Being an Effective Business Owner
On episode #005 of the Small Business Celebration podcast, Marcus Johnson of Starstruck Entertainment emphasized the values of successful entrepreneurship through leadership, values, and integrity.
After the interview, Marcus and I spoke further about being an effective president of a business or company and the habits that make an “Effective Executive.”
The first is that executives do their best to get a handle on their time. While life can inevitably, and consistently, throw curveballs into any schedule (“Life is what happens after you’ve made plans.”- ), effective executives work to manage as much of their time, as they can, that they can control. This can be done by determining a daily routine encompassing items including reading business and spiritual books, journaling, exercising, reviewing plans, goals, and taking time revisit your vision of the future.
Secondly, effective business owners / managers gear their results toward results rather than work. Often times we business owners believe that “if it’s going to be done right, I’m going to have to do it.” Another way this is perceived is, “20% of the results of the day are consumed by 80% of the work” (Pareto’s Principle).
One way effective executives deliver on the results they want is the utilization of Virtual Assistants (sometimes called VA’s) to take care of the highly repetitive, time consuming work that needs to be done, or the hiring of outside contractors or employees to this work while the executive focuses on the work geared towards results.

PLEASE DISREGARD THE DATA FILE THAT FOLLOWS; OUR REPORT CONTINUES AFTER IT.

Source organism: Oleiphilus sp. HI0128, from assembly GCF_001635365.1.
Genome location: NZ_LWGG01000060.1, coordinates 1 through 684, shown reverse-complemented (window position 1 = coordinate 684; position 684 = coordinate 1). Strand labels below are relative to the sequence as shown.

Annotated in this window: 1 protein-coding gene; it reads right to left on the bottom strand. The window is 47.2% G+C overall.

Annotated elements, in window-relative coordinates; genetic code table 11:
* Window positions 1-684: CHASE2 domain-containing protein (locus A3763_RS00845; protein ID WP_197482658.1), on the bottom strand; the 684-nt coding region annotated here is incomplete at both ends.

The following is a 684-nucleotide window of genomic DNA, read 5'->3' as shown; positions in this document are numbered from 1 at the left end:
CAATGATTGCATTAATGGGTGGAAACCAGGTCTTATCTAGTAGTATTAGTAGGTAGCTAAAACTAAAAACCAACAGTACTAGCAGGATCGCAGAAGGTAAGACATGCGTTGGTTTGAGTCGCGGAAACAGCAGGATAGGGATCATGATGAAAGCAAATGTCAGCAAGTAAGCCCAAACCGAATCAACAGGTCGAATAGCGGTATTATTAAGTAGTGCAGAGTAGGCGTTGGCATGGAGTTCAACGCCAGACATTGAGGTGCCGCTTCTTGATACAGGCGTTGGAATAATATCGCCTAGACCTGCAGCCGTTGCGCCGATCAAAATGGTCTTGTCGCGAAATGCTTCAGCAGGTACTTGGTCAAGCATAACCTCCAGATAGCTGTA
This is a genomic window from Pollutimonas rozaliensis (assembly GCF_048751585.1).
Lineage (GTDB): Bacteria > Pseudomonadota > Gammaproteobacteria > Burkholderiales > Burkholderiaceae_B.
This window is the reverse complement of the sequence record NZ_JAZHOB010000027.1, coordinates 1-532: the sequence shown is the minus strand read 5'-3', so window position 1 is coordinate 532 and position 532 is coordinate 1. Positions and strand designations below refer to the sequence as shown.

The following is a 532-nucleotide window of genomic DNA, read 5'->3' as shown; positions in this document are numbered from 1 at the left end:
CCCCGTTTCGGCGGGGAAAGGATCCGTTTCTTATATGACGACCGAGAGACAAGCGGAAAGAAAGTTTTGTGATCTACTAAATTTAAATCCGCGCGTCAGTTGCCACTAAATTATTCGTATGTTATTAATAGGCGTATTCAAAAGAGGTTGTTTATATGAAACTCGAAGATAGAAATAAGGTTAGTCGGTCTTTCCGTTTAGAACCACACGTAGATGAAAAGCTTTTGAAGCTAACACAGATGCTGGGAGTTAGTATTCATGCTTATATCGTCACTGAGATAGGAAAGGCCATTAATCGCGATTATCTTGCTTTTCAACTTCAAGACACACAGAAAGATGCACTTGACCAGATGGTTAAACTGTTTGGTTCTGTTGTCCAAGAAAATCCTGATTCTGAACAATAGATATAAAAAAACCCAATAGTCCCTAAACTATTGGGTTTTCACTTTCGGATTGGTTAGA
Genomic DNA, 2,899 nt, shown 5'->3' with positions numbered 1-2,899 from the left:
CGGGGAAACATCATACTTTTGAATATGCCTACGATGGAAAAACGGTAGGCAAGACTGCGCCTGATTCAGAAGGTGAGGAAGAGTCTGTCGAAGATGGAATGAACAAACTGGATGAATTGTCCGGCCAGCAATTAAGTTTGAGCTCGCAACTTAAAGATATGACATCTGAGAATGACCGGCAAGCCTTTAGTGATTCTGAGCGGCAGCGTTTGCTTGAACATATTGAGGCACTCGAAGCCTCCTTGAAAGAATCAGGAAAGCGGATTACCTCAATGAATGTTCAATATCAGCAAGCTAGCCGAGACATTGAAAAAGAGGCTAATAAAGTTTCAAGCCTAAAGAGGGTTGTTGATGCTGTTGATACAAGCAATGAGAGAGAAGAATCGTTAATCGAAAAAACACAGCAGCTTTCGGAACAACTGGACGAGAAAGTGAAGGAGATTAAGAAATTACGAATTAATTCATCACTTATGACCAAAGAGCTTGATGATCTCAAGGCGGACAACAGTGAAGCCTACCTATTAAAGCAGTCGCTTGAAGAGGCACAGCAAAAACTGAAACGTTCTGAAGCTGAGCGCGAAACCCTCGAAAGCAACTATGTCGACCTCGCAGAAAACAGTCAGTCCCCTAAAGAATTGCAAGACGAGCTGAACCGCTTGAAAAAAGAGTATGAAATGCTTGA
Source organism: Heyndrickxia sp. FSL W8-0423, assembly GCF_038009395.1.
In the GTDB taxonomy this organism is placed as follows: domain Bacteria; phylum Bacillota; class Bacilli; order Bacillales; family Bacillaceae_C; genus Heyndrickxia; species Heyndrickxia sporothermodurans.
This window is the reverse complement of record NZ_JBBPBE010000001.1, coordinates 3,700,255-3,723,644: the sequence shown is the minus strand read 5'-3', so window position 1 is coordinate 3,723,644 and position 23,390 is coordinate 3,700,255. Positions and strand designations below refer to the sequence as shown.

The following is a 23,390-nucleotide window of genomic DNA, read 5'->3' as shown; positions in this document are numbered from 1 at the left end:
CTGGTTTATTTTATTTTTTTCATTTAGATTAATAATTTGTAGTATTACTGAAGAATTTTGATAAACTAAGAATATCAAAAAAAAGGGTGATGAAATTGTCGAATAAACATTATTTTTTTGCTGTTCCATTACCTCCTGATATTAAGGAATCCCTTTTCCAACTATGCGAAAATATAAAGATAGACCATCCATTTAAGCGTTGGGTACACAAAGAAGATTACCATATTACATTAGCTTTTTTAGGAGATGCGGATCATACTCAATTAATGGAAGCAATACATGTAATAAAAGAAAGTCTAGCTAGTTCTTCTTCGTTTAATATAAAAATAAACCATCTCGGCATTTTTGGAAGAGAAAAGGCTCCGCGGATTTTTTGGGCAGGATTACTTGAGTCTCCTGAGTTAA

Thirdly, an effective business owner focuses on strengths – not just their own, but surrounding themselves with people who have strengths that counter the business owner’s weaknesses. Peter F. Drucker talks about in his book, “The Effective Executive,” about putting yourself where your strengths can produce results and discover where your intellectual arrogance is causing disabling ignorance and learn how to overcome it.
Fourthly, superior business owners force themselves to set priorities and stay with those decisions. They know they have to do first things first, because there is no winner for coming in second place.
Finally, the top business owners make solid decisions. While “hindsight is 20/20,” decision making is about choosing between alternatives – rarely a choice between right and wrong. Effective executives encourage opinions from others, but the executive must be willing to do the homework and diligence to conduct research on their own. Then, once the facts and opinions are compiled, the executive must ask an oft overlooked question: “Is a decision really necessary?”
While not making a decision seems counterintuitive, sometimes the ability to stay out of the way of a situation, may be the best. Having said that, an effective executive must act on balance.
Act on balance – the benefits must greatly outweigh the cost and / or risk.
Act or do not act; but do not “hedge or compromise.
Imran Khan once said, “Compromise for your dream, but do not compromise on your dream.”
Small Business Celebration
“The Effective Executive: The Definitive Guide to Getting the Right Things Done”
Peter F. Drucker, Harper Business Essentials: January, 2006
Bakersfield, California, small business, learning, training, coaching.